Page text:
House Painting How To Manual
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Cleanup and Safety

House Painting Tools and Materials

The objective of a paint job is simple, but without the proper tools, it can become a laborious process. Before you begin, be sure you know how your paint is going to be applied. If using a roller, be sure to get a quality spring roller frame and handle. The handle should be capable of accepting an extension pole. If you are working in several colors or over several days, it is best to get several roller covers, as it is easier to throw them away after use than trying to clean them. When selecting a roller, pick the right roller nap for the job. Short nap (about 1/4 inches should be used for glossy paint. A medium nap will work for most cases, carrying a good load of paint and spreading it appropriately. For rugged surfaces, such as textured ceilings, use a thick nap (1 - 1 1/4 inches). This will allow the roller to cover the peaks and valleys. If you are using a roller, a paint tray is also an essential.

Brushes should be purchased for the appropriate size of the job. Large surfaces where a roller will not work require a 4 inch brush. Trim and fancy work can be done best with smaller brushes. A two inch brush usually does a very good job of cutting-in. Try to find good brushes that are not prone to loosing their hair. A flat brush will do for most purposes. An angular sash brush is good for inside window frames.

A utility knife will come in handy as will a putty knife for scraping excess paint and smoothing areas where old pain might be flaking. A scraper and brush is also necessary for preparing older surfaces to accept a new coat of paint. Sand paper can both smooth surfaces and prepare already painted surfaces to be covered by another coat of paint.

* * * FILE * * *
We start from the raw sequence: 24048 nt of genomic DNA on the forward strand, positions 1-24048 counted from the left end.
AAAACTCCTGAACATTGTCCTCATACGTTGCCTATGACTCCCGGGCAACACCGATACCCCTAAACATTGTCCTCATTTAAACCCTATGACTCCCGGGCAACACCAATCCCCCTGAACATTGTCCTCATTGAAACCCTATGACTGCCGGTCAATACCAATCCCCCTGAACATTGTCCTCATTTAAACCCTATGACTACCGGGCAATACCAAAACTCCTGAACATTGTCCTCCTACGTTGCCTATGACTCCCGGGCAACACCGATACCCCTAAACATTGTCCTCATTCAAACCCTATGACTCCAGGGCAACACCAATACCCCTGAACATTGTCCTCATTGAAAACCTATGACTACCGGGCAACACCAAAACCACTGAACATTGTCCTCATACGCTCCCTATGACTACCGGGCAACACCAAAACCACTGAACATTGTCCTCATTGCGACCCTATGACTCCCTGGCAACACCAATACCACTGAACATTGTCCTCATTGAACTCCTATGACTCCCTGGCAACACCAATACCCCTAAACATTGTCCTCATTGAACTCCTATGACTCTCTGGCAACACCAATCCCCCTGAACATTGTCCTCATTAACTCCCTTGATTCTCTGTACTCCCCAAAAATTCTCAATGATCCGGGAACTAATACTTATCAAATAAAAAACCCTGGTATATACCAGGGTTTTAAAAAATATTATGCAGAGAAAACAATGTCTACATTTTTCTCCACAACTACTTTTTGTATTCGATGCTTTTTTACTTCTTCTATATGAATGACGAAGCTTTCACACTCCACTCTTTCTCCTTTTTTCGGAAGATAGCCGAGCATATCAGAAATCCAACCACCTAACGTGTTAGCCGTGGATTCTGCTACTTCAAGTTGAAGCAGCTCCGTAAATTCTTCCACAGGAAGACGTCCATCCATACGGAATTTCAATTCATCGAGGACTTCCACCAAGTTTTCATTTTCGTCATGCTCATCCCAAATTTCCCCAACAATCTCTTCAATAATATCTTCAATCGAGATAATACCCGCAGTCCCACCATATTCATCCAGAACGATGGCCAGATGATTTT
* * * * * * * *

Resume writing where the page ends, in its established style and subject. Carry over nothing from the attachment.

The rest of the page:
Masking your work and protecting surfaces that are not supposed to be painted is an important task. Be sure to have drop cloths, masking tape and a paint guard handy. Sometimes you can use old newspapers to mask larger areas.

Most paint cans can be opened with a screwdriver. A paint stick will serve to mix the paint, even an unused wedge will do this job, but it is quite time consuming. If you have a drill, you may wish to purchase a power mixer, or if you have no drill, a spinner will mix paint fairly rapidly. Paint and hardware stores will mix the paint for you, but if you leave them set more than a few days, they will likely need to be mixed again.

Rubber gloves, coveralls, hats and face masks may all prove useful depending on the extent of the job you have in mind. Many paints are oil based and having paint thinner close by is a good idea for keeping clean and quickly cleaning up an awkward splatter. Paper towels, shop towels, sponges and other clean-up commodities should also be kept for use when necessary.

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